UNITED STATES DISTRICT COURT NORTHERN DISTRICT OF NEW YORK
July 26, 2011
TYRONE N. MURPHY, PLAINTIFF,
GEORGE E. ANDERSON, CHRISTOPHER JOHNSON, AND ISSAC BERTOS, DEFENDANTS.
The opinion of the court was delivered by: Thomas J. McAVOY Senior United States District Judge
DECISION and ORDER
Plaintiff Tyrone N. Murphy commenced this action pro se asserting claims pursuant to 42 U.S.C. § 1983 sounding in false arrest in violation of the search and seizure provisions of the Fourth Amendment; a violation of the Equal Protection Clause of the Fourteenth Amendment; and a violation of the Due Process Clause of the Fourteenth Amendment. Presently before the Court is Defendants' motion pursuant to Fed. R. Civ. P. 12(b)(6) seeking dismissal of the complaint. Dkt. # 7. Plaintiff has not filed any papers in opposition to the motion, and the parties have been advised that the motion will be decided on the basis of the submissions. See 7/6/11 Text Notice.
The following facts are taken from Plaintiff's Complaint and, for purposes of the instant motion, are deemed to be true.
On August 30, 2010, Plaintiff was at his brother-in-law's property, located at 275 4th Street, Troy, New York, assisting a contracted electrician with cleaning and repairs. Plaintiff was working in the basement when the outside generator shut off. When Plaintiff and the electrician went upstairs to see what happened, they heard voices and asked who was there. Defendants Bartos and Johnson identified themselves as Troy City Police Officers and questioned what Plaintiff was doing on the property. Plaintiff told Defendants he was there to assist with some repairs on the property with the permission of the owner, his brother-in-law. Bertos told Plaintiff and the electrician that they were not allowed on the premises after four o'clock p.m. per orders from the Troy City Code Enforcement Officer. Plaintiff questioned the accuracy of this statement, and stated that he believed the owner of the property was not aware of the restriction. After further debate as to whether the Code Enforcement Officer had notified the owner of the property of the restriction, Plaintiff was placed under arrest for trespassing. Plaintiff asserts Bertos and Johnson placed a radio-call transmission to Defendant Officer Anderson, the supervising officer on duty, who authorized the arrest. Plaintiff was searched, handcuffed, placed in Johnson's patrol car and taken to the Troy Police Bureau. Plaintiff was eventually released on his own recognizance to appear in Troy City Police Court on August 31, 2010. At his appearance, the charge was dismissed in the interest of justice.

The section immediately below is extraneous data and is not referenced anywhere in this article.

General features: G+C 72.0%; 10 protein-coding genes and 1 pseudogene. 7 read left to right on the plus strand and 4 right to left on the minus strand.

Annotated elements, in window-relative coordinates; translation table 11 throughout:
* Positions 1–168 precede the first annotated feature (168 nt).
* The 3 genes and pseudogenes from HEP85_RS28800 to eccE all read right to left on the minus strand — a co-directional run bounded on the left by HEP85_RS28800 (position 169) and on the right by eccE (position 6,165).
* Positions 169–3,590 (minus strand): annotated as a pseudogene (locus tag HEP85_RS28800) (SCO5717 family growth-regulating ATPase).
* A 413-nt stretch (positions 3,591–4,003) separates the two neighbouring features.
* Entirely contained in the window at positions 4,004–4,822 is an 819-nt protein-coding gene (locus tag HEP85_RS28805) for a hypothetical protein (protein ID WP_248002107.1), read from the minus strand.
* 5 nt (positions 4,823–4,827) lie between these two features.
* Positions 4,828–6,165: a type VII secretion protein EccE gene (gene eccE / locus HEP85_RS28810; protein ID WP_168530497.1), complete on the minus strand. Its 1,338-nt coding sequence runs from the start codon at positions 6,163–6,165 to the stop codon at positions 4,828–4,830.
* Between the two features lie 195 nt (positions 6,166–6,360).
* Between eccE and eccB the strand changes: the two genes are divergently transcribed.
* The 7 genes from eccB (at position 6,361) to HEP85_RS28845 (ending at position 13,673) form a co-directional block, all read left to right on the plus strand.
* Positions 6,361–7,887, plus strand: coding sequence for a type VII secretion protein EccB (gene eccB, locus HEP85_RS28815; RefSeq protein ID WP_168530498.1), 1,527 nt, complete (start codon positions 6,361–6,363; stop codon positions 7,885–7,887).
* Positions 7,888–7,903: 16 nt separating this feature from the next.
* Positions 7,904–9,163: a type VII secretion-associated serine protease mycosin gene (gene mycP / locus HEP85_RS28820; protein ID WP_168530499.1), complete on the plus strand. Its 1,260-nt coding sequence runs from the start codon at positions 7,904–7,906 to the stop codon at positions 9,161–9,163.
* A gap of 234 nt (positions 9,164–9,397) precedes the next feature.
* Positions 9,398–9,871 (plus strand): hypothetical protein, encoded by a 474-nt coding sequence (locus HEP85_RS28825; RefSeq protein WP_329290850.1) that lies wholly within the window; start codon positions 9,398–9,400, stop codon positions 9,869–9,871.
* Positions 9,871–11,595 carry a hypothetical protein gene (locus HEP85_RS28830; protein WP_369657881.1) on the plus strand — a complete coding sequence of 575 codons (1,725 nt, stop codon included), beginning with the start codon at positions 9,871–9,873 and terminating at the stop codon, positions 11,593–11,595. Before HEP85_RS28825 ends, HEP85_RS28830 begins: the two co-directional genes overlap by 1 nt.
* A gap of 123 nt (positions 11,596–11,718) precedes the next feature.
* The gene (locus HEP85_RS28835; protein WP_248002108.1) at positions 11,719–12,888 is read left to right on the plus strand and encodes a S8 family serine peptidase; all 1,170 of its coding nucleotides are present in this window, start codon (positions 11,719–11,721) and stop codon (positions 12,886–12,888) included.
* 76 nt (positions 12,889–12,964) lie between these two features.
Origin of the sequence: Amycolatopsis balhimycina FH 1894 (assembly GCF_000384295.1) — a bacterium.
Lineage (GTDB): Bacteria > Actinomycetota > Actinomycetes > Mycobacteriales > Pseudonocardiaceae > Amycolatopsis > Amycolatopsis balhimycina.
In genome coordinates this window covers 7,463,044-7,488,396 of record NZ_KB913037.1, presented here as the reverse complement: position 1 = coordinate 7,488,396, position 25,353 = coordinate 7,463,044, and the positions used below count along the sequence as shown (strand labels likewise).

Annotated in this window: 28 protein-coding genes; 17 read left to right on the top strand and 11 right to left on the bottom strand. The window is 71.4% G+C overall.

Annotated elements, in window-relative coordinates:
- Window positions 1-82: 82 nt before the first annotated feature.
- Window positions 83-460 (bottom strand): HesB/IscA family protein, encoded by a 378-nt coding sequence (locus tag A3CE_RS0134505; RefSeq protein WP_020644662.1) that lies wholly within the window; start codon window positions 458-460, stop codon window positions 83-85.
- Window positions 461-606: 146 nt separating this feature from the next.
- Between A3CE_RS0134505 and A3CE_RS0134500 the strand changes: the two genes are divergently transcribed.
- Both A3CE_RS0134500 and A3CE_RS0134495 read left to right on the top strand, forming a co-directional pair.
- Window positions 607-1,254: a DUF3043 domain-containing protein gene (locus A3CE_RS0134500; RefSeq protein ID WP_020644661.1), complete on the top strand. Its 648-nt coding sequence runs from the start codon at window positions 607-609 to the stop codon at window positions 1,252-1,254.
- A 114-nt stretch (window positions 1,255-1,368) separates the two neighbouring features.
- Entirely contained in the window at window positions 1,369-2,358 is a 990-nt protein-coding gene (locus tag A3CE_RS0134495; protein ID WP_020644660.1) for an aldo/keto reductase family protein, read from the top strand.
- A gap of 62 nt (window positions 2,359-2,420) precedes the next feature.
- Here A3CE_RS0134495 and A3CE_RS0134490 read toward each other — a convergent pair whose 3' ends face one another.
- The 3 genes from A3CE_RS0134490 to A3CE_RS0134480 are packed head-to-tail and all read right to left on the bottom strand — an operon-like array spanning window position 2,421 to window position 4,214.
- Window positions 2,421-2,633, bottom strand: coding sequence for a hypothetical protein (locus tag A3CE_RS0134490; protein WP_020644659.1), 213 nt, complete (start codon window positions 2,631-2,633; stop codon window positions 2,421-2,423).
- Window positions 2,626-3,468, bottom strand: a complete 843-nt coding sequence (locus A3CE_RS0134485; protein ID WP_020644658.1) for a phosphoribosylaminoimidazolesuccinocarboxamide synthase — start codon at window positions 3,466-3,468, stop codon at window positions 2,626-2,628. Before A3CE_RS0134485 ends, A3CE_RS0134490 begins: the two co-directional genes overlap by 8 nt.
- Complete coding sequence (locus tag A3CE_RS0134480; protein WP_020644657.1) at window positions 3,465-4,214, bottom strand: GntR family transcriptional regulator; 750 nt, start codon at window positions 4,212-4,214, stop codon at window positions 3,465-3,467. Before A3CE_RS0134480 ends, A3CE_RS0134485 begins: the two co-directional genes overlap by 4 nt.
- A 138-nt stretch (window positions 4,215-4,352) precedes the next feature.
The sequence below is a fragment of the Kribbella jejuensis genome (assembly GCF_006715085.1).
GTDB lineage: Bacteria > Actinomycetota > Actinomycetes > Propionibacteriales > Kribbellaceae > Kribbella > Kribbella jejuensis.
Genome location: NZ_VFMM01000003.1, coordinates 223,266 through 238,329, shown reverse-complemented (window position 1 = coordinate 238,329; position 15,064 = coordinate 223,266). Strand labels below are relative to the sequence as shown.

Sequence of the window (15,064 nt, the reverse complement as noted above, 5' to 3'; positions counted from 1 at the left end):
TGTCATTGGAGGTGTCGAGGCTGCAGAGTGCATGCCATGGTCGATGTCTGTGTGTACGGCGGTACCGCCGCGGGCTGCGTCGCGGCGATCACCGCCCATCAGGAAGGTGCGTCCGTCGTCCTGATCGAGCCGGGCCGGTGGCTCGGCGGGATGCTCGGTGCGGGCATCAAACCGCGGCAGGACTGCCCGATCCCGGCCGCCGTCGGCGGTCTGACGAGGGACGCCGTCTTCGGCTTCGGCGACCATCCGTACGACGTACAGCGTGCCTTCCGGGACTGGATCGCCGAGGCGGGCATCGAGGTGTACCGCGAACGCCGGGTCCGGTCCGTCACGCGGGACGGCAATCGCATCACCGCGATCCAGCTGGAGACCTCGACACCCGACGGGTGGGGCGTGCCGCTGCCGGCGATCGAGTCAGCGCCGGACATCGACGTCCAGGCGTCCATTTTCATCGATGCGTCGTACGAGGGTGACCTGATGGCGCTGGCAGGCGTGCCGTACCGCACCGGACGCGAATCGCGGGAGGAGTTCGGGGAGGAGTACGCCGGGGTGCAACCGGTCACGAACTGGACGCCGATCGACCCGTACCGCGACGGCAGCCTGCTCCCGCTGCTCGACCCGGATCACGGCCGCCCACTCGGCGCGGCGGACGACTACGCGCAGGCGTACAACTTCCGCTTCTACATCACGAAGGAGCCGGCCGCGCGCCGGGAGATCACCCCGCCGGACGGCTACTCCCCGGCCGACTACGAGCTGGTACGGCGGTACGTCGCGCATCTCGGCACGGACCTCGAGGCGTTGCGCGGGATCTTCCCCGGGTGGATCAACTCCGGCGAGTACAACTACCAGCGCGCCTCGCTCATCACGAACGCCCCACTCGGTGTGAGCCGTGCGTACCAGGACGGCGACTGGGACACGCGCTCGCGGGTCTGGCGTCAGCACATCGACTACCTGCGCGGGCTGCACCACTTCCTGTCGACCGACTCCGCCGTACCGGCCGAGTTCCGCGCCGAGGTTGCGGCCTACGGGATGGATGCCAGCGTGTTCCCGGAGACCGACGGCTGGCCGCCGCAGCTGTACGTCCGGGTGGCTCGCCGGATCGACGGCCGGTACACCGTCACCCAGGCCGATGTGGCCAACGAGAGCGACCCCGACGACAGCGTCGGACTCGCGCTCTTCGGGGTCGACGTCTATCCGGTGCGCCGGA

II. STANDARD OF REVIEW
"Federal Rule of Civil Procedure 8(a)(2) requires only 'a short and plain statement of the claim showing that the pleader is entitled to relief,' in order to 'give the defendant fair notice of what the. . . claim is and the grounds upon which it rests.' " Bell Atlantic Corp. v. Twombly, 550 U.S. 544 (2007) (quoting Conley v. Gibson, 355 U.S. 41, 47 (1957)). "While a complaint attacked by a Rule 12(b)(6) motion to dismiss does not need detailed factual allegations. . . a plaintiff's obligation to provide the 'grounds' of his 'entitle[ment] to relief' requires more than labels and conclusions, and a formulaic recitation of the elements of a cause of action will not do." Id. at 1964--65. "Factual allegations must be enough to raise a right to relief above the speculative level. . . on the assumption that all the allegations in the complaint are true (even if doubtful in fact)." Id. at 1965. "'[T]he pleading must contain something more. . . than. . . a statement of facts that merely creates a suspicion [of] a legally cognizable right of action.' " Id. at 1965 (quoting 5 C. Wright & A. Miller, Federal Practice and Procedure § 1216, pp. 235--236 (3d ed.2004)). "To survive a motion to dismiss, a complaint must contain sufficient factual matter, accepted as true, to 'state a claim to relief that is plausible on its face.' " Ashcroft v. Iqbal, 129 S.Ct. 1937, 1949, (2009) (quoting Twombly, 550 U.S. at 570). A complaint does not suffice "if it tenders naked assertions devoid of further factual enhancement." Ashcroft, 129 S.Ct. at 1949. Legal conclusions must be supported by factual allegations. Id. at 1950. "Threadbare recitals of the elements of a cause of action, supported by mere conclusory statements, do not suffice." Id. at 1949. "A claim has facial plausibility when the plaintiff pleads factual content that allows the court to draw the reasonable inference that the defendant is liable for the misconduct alleged." Id. "Where a complaint pleads facts that are 'merely consistent with' a defendant's liability, it stops short of the line between possibility and plausibility of entitlement to relief." Id. (quoting Twombly, 550 U.S. 557) (internal quotations omitted).